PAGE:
After leaving a couple's counseling session wherein she has announced that she wants to separate from her husband, plucky heroine Marina Benedict spies a baby in a stroller. The baby smiles & seems captivated by her; turns out all babies act this way when she's around. A short time later, she gets on a bus & sees this same baby in the arms of a strange man - but fear not, courageous Marina follows the man to an abandoned building, where she is captured by three bad guys, who have bungled their usual nefarious scheme and have resorted to dabbling in other criminal business.
The term 'Mary Sue' may not have been coined when this was written in 2001, but rest assured that Marina Benedict certainly fits the criteria. Here's where everyone references the fact that Marina is shot and survives, which does a disservice to what George actually wrote, even as she in turn does a disservice to her reader. "The sound is not so loud. There is fire in her side at the end of her life, lightning in her head, and then blackness." If you write such a thing about your character, who is tied to a chair & shot in the head & chest, should your reader not take that to mean that you've killed that character? Nothing like such a turn of events to make one think, 'damn, mortality & so forth' before reading on, and at first I admired George for her gutsy willingness to create a character & then murder her a scant 40 or so pages into the book. But it turns out that there was very little to admire after all, since Marian somehow lives through her execution with her remarkable beauty unsullied, despite, you know, having a wound in her skull, and goes on to solve the crime more quickly than the actual detectives & FBI agents assigned to the case, all while catching the eye of the married commanding detective, who just can’t believe how graceful and hot and awesome and all-around wonderful she is.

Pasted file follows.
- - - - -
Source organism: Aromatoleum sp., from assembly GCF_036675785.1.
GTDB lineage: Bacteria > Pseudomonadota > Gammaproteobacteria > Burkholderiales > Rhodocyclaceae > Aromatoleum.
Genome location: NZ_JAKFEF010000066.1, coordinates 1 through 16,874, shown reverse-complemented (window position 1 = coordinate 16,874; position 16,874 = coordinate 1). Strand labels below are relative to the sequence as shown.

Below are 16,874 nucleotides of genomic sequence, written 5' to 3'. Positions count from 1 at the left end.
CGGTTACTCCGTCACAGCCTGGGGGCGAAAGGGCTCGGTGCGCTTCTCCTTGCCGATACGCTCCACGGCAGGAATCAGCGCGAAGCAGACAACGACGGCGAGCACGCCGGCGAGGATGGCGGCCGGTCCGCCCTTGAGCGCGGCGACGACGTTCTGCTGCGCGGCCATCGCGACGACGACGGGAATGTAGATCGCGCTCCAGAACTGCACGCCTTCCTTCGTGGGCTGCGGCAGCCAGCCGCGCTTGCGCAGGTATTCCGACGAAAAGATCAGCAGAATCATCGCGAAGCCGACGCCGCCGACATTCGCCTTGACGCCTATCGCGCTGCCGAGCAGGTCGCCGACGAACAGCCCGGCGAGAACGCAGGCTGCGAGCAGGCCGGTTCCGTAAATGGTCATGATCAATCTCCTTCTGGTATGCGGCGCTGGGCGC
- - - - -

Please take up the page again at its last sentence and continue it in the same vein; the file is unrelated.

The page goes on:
How terribly, utterly disappointing.
This book annoyed me to no end. I was certainly enraged by the fact that Marian was apparently shot with amazing take-back bullets that leave her almost entirely uninjured for the rest of the book – and with her perfect photographic memory of what happened completely intact – because lord knows that the ridiculous premise of almost-death has been coming up in so many of the books I’ve read lately (Nick Cooper, I am still mad at you for being alive) and it's really starting to piss me off. But that combined with the tired device of a married detective who simply must be attracted to & eventually have sex with the victimized woman who is part of his investigation, and how the detective and Marian’s sister and her estranged husband and the woman whose baby was kidnapped are constantly reflecting again and again on how beautiful she is and what a wonderful person she is, and the fact that Marian eventually confronts one of the bad guys again & she doesn’t get shot again because he’s stymied on her incredible gorgeousness, that elevate this to true throw the book across the room status. Thanks but no thanks, Kathleen George.